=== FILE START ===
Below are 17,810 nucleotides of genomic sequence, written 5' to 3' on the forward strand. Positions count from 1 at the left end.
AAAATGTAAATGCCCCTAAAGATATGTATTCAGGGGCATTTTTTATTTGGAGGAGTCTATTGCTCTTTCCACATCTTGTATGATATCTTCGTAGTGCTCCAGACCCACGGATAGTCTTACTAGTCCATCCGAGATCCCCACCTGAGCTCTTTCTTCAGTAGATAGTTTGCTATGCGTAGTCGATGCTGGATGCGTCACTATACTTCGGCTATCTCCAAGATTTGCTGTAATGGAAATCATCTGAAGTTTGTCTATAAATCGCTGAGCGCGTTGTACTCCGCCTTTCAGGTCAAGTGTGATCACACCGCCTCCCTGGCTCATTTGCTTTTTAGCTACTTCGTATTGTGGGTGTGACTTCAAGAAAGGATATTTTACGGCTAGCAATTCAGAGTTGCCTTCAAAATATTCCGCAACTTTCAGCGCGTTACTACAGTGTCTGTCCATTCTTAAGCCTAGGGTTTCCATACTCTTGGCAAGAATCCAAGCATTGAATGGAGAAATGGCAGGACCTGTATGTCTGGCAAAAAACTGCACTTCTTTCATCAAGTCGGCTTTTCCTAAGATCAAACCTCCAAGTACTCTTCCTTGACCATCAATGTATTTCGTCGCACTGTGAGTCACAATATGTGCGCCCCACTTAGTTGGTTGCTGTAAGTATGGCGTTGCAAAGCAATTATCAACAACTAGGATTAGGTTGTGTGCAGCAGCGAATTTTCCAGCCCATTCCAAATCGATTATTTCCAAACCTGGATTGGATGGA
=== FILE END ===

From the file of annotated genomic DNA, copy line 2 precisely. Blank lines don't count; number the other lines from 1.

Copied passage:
AAAATGTAAATGCCCCTAAAGATATGTATTCAGGGGCATTTTTTATTTGGAGGAGTCTATTGCTCTTTCCACATCTTGTATGATATCTTCGTAGTGCTCCAGACCCACGGATAGTCTTACTAGTCCATCCGAGATCCCCACCTGAGCTCTTTCTTCAGTAGATAGTTTGCTATGCGTAGTCGATGCTGGATGCGTCACTATACTTCGGCTATCTCCAAGATTTGCTGTAATGGAAATCATCTGAAGTTTGTCTATAAATCGCTGAGCGCGTTGTACTCCGCCTTTCAGGTCAAGTGTGATCACACCGCCTCCCTGGCTCATTTGCTTTTTAGCTACTTCGTATTGTGGGTGTGACTTCAAGAAAGGATATTTTACGGCTAGCAATTCAGAGTTGCCTTCAAAATATTCCGCAACTTTCAGCGCGTTACTACAGTGTCTGTCCATTCTTAAGCCTAGGGTTTCCATACTCTTGGCAAGAATCCAAGCATTGAATGGAGAAATGGCAGGACCTGTATGTCTGGCAAAAAACTGCACTTCTTTCATCAAGTCGGCTTTTCCTAAGATCAAACCTCCAAGTACTCTTCCTTGACCATCAATGTATTTCGTCGCACTGTGAGTCACAATATGTGCGCCCCACTTAGTTGGTTGCTGTAAGTATGGCGTTGCAAAGCAATTATCAACAACTAGGATTAGGTTGTGTGCAGCAGCGAATTTTCCAGCCCATTCCAAATCGATTATTTCCAAACCTGGATTGGATGGA